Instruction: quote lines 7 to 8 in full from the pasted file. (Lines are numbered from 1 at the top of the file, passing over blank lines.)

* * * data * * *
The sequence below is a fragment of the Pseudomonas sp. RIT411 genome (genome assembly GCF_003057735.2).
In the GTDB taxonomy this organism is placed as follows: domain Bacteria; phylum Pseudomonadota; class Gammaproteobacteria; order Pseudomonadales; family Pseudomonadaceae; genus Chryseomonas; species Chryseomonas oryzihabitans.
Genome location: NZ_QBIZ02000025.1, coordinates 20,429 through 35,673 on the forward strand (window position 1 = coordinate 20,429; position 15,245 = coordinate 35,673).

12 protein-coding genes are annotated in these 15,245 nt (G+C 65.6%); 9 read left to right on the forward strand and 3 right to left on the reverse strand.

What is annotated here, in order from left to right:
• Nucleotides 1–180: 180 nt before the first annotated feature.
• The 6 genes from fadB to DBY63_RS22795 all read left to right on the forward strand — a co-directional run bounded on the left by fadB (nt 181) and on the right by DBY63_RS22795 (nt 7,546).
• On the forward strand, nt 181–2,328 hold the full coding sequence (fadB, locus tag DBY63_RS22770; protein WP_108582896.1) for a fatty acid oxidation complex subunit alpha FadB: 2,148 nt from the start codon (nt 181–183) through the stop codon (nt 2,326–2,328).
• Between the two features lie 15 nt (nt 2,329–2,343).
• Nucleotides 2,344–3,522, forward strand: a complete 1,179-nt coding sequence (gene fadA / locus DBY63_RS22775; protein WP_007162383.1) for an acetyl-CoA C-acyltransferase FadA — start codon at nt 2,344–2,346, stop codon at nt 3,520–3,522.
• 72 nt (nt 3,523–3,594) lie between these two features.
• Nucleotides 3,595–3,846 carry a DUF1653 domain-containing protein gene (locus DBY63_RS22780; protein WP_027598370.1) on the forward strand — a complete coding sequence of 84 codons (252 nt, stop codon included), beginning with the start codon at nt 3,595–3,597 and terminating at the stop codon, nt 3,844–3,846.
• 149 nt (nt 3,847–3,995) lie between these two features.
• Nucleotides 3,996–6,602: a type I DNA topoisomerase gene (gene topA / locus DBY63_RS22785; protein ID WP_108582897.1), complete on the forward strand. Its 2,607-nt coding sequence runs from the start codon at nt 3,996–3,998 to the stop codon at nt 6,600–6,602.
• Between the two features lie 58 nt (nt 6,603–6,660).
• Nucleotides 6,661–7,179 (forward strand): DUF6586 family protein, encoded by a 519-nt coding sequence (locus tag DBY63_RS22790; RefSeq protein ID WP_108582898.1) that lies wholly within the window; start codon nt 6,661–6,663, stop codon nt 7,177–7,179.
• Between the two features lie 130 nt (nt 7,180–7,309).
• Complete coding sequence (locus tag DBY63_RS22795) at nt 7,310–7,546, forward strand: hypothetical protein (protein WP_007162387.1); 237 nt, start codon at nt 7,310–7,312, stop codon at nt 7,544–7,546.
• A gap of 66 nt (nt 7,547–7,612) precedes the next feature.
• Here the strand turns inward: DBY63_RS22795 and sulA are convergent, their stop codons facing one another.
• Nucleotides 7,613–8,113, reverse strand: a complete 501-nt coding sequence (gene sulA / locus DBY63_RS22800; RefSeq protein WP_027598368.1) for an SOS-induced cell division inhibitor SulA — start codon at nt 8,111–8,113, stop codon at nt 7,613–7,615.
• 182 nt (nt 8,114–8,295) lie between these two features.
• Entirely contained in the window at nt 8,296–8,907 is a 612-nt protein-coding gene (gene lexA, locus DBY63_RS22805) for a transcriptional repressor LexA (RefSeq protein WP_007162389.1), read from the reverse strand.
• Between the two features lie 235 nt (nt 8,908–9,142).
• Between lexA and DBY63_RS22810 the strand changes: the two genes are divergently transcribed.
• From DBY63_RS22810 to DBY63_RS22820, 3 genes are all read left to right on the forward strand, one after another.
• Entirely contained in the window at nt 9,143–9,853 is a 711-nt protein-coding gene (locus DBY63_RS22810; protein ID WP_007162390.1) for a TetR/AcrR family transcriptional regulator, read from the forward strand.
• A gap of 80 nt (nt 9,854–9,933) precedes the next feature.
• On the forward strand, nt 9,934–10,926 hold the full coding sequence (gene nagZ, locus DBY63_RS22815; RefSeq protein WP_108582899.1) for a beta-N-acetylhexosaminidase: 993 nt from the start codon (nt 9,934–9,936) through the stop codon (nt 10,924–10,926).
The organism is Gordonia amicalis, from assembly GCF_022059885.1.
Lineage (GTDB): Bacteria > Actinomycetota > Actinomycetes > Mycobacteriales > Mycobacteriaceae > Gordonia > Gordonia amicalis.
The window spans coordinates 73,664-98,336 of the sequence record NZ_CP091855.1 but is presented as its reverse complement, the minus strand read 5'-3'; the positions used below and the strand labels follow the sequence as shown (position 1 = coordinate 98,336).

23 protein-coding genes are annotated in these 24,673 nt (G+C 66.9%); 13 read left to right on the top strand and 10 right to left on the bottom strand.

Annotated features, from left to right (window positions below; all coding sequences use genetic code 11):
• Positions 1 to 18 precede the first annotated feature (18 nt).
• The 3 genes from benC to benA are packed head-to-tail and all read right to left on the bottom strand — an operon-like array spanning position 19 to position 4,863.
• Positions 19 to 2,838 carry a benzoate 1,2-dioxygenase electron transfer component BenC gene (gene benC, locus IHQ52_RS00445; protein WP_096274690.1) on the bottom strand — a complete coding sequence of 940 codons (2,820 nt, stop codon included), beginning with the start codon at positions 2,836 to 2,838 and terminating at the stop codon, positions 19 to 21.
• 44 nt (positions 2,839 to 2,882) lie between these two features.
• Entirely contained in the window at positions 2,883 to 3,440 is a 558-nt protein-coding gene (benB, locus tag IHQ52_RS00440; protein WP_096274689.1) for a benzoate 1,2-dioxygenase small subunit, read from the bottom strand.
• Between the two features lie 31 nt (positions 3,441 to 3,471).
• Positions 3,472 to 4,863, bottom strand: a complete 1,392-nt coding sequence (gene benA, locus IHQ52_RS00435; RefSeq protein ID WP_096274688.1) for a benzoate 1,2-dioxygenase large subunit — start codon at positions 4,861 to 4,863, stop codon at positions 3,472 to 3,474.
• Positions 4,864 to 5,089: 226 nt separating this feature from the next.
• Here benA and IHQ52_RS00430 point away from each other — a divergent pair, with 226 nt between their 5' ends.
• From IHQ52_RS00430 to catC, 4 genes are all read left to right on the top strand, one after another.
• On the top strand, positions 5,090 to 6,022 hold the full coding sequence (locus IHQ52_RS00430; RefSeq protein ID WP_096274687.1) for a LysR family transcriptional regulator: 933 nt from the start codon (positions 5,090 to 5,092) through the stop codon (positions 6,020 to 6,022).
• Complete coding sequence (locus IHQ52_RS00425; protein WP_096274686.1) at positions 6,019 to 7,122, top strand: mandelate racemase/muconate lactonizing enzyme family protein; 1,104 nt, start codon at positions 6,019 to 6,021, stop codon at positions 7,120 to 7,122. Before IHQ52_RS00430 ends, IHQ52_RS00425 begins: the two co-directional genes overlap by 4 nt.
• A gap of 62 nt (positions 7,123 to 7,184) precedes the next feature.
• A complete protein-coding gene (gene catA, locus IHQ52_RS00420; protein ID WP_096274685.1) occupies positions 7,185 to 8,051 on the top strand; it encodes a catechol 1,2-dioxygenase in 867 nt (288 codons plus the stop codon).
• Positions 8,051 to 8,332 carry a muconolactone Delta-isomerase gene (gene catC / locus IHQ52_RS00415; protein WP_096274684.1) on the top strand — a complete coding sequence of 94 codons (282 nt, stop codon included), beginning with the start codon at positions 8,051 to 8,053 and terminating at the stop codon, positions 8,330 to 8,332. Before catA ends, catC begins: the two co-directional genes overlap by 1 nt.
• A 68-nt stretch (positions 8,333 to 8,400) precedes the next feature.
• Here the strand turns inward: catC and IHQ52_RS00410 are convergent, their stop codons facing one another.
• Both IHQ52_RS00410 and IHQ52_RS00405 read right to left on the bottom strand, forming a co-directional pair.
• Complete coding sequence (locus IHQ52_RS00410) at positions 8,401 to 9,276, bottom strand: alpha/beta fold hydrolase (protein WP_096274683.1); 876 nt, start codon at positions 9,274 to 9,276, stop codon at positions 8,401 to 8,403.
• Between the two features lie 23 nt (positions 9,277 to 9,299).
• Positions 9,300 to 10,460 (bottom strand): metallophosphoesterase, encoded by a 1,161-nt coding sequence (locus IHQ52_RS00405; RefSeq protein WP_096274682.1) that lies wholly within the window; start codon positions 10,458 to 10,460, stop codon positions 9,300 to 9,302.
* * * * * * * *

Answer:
• The 6 genes from fadB to DBY63_RS22795 all read left to right on the forward strand — a co-directional run bounded on the left by fadB (nt 181) and on the right by DBY63_RS22795 (nt 7,546).
• On the forward strand, nt 181–2,328 hold the full coding sequence (fadB, locus tag DBY63_RS22770; protein WP_108582896.1) for a fatty acid oxidation complex subunit alpha FadB: 2,148 nt from the start codon (nt 181–183) through the stop codon (nt 2,326–2,328).